Additionally, they may have been able to alter their body structures on occasion, as in the battle between Durin's Bane and Gandalf, when the Balrog fell into a body of water he shifted himself into something slimy.[14] However, it is also possible that this alternate form was simply Gandalf using colorful language to describe what the Balrog was like after having its flame extinguished and being covered in water. It is also possible that, while the Balrog, like all other Ainur, could shift form, this was not a case of that.

Powers and abilities

Balrogs were exceptionally powerful creatures. Only seven Balrogs were required to drive away Ungoliant, a large monster powerful enough to devour the fruits of Telperion, which produced the light for billions of stars.

A single Balrog, who became known as Durin's Bane, managed to drive the Dwarves of Khazad-dûm from their ancient and supremely fortified home, which was the greatest kingdom of Dwarves that had ever been. It also contended with Gandalf, and shattered the side of a mountain with physical might alone. The Balrogs were considerably bodily agile, such that their passing is once described as a “tempest of fire”.

Gothmog fought against and overcame Fëanor, an Elf who was powerful enough to control the light of the two trees. He also spread chaos through the city of Gondolin, filled with Elves of great power.


In Sindarin, the word Balrog means "Demon of Might",[15] from the words bal ("power") and raug, rog ("demon").[16] Balrogs are called Valarauko or Valaraukar[note 1] in Quenya, from the words vala ("power") and rauco ("demon").[16][17]

Other names

In other writings, Balrog is derived from ñgwalaraukô ("demon").[16]

Known individuals

Durin's Bane

Other versions of the legendarium

In Tolkien's later writings, he made note of the fact that there could not have ever been more than seven Balrogs,[18] yet they were able to drive away Ungoliant in what was described as a "tempest of fire".

In another early writing, the Lord of the Balrogs was named Lungorthin. It is unknown whether it is another name for Gothmog, but Christopher Tolkien thinks it is probable, since the name Gothmog was already mentioned in the earliest writings about Middle-earth.[19]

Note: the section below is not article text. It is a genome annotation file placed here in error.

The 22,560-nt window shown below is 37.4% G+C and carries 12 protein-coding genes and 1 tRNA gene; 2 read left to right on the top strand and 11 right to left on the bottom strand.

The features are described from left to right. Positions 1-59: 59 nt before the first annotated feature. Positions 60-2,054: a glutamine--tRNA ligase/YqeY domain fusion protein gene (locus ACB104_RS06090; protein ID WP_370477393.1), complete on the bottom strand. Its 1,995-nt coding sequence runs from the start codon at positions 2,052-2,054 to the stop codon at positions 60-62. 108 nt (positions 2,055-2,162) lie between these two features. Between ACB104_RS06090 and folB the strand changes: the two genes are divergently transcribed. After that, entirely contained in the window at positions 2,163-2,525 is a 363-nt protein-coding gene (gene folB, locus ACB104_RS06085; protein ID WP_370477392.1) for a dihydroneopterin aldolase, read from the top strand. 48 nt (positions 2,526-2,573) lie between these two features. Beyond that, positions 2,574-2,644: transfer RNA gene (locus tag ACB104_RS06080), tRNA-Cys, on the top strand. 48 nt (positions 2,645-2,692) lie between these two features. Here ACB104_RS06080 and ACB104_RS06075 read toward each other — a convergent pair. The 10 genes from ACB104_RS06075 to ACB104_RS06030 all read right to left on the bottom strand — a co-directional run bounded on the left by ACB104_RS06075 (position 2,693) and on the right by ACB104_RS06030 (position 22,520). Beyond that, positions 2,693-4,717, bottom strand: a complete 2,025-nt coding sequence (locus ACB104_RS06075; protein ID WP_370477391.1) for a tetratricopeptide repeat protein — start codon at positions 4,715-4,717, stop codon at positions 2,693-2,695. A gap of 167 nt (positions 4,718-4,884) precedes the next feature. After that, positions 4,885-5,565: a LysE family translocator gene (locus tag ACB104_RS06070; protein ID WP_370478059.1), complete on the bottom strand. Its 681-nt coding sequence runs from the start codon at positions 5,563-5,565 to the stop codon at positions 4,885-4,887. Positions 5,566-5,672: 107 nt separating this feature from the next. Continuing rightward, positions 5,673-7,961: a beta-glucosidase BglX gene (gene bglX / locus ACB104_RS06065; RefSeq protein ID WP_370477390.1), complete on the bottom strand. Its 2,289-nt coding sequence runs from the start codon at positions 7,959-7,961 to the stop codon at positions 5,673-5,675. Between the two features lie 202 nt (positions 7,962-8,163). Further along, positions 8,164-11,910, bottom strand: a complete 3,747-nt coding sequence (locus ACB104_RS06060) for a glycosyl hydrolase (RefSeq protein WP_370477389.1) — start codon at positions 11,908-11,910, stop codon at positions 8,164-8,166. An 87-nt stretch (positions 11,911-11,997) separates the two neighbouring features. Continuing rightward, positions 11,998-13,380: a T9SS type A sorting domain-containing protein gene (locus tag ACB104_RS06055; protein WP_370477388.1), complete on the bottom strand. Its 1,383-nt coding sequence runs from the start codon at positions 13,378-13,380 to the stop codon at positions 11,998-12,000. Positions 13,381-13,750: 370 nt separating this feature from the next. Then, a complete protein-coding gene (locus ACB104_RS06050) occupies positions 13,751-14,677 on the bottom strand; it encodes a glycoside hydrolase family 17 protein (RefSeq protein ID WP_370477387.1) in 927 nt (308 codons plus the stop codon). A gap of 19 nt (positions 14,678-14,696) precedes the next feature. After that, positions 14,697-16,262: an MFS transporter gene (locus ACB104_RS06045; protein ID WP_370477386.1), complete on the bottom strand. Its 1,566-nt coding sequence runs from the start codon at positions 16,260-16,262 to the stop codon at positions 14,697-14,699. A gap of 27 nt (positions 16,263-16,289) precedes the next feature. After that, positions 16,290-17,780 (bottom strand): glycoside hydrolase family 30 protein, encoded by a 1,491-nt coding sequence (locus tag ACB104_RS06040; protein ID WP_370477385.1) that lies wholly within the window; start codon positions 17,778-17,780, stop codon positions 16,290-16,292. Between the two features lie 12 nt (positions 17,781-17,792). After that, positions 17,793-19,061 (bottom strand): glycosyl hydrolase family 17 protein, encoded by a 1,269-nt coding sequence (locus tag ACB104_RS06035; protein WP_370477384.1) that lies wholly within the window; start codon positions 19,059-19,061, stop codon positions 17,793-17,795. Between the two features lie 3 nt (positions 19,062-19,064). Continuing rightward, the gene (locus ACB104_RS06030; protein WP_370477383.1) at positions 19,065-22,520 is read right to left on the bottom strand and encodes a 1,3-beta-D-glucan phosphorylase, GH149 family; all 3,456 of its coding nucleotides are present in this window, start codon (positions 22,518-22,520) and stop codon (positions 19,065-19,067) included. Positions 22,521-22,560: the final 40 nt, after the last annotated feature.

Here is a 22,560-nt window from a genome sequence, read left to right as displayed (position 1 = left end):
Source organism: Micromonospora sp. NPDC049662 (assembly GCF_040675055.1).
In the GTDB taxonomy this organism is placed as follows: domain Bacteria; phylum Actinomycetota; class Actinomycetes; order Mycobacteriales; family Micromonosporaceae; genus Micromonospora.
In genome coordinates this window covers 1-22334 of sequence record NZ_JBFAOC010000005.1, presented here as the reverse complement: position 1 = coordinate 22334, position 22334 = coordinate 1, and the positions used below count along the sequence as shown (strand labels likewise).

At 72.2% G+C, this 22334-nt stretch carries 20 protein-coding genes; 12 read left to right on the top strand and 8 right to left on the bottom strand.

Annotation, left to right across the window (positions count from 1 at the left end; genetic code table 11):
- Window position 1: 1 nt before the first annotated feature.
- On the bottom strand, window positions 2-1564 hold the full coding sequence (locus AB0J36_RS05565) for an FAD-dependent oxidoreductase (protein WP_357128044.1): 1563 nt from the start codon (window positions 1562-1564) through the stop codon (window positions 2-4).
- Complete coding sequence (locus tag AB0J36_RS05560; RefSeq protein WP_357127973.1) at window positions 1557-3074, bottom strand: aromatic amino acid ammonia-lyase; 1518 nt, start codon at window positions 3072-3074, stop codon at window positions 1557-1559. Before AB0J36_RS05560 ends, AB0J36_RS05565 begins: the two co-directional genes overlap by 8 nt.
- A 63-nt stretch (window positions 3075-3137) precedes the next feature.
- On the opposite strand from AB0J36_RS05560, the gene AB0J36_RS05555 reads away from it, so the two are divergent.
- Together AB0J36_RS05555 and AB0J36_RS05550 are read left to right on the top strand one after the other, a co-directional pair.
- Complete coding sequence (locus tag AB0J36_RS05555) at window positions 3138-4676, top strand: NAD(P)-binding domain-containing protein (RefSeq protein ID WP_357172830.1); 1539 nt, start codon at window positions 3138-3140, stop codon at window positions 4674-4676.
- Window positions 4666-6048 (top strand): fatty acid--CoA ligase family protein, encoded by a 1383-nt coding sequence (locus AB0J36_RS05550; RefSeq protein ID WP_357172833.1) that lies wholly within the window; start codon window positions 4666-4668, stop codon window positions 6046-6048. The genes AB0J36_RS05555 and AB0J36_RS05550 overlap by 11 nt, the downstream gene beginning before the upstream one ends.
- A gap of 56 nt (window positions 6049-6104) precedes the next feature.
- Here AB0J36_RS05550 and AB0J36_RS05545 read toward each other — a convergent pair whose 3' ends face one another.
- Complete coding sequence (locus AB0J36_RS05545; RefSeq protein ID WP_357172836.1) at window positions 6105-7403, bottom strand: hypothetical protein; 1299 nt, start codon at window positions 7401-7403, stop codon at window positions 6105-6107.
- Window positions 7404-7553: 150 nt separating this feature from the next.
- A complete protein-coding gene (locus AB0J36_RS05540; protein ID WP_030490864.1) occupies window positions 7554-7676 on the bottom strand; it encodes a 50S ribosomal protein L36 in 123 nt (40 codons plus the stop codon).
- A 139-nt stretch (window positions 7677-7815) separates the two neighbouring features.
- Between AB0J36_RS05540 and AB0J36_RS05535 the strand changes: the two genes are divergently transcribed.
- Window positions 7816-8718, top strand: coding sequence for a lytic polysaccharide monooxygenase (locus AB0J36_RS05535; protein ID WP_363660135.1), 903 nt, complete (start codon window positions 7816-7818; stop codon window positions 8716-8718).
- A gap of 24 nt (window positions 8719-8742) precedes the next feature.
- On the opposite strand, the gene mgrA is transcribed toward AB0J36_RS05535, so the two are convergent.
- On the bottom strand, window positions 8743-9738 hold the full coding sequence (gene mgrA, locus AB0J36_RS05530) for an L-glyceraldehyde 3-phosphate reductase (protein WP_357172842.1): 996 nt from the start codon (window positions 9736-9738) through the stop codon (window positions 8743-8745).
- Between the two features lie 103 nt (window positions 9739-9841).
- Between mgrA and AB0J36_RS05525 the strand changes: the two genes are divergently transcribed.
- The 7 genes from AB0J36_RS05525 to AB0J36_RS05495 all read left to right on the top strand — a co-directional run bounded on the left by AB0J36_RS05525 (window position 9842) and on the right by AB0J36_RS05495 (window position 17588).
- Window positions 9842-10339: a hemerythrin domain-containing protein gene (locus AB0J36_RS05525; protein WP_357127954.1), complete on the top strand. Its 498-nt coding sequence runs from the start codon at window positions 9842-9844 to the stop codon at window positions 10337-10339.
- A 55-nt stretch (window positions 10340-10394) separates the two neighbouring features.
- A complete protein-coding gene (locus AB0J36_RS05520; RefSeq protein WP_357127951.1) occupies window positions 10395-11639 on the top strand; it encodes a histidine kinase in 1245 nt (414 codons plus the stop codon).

Initially, the Balrogs were often described to be immense in numbers:

The early conception of Balrogs makes them less terrible, and certainly more destructible, than they afterwards became: they existed in 'hundreds' (p. 170), and were slain by Tuor and the Gondothlim in large numbers: "thus five fell before Tuor's great axe Dramborleg, three before Ecthelion's sword, and two score were slain by the warriors of the king's house.
The Book of Lost Tales Part Two, commentary by Christopher Tolkien on "The Fall of Gondolin"

In later writings, however, Christopher Tolkien notes that:

In the margin my father wrote: 'There should not be supposed more than say 3 or at most 7 ever existed.
—Morgoth's Ring, Section 2 (AAm*): note 50

Portrayal in adaptations

Video games

  • Two Balrogs also appear in The Lord of the Rings Online: Thaurlach, located deep within the Rift of Nurz Ghashu in Angmar, and Durin's Bane, encountered several times in visions and flashback sequences, first during introduction "quests" to Moria. Its remains are located at Moria's peak. An illusion of Durin's Bane is encountered in the Ost Dunhoth Instance Raid, and the true version is encountered in The Fall of Khazad-dûm, another Instance Raid.

Card games

  • Balrog (named Firelord Balrog) appears in the game The Legend of the Cryptids as a playable card.


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Glorfindel and the Balrog.jpg
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LEGO Balrog.jpg
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A Balrog from The Battle for Middle-earth attacks
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Three demons of Melkor in BFME2


Lists of miscellaneous information should be avoided. Please relocate any relevant information into appropriate sections or articles.
  • Some fans of the Doom series claim that the Balrog of the movies looks similar to a cross between the Maledict and Cyberdemon from Doom 3, inheriting similar wings to the former and a similar overall shape to the latter.
  • A demonic monster in the popular 2D side-scrolling game Maplestory, bears many similar qualities and characteristics, and thus many believe the monster was represented on behalf of the fictitious one depicted in the Tolkien series.
  • A certain antagonist in the MMORPG Wartune, Merloch, is identical exactly to a Balrog, save for an additional two horns.
  • A demon in Dungeon Hunter: Alliance called the "Cremator" has the same head and fiery presence as a Balrog, but without wings.
  • Many fans claim that the Balrog inspired Games Workshop's Bloodthirster in Warhammer, which is known as the Greater Daemon of Khorne.
  • The main antagonist of Prince of Persia: Warrior Within, the Dahaka, strongly resembles the book rendition of Balrog (bigger than man but not a giant; seemingly comprised of shadow), but has one horn bent downward and one upward, and it does not have wings.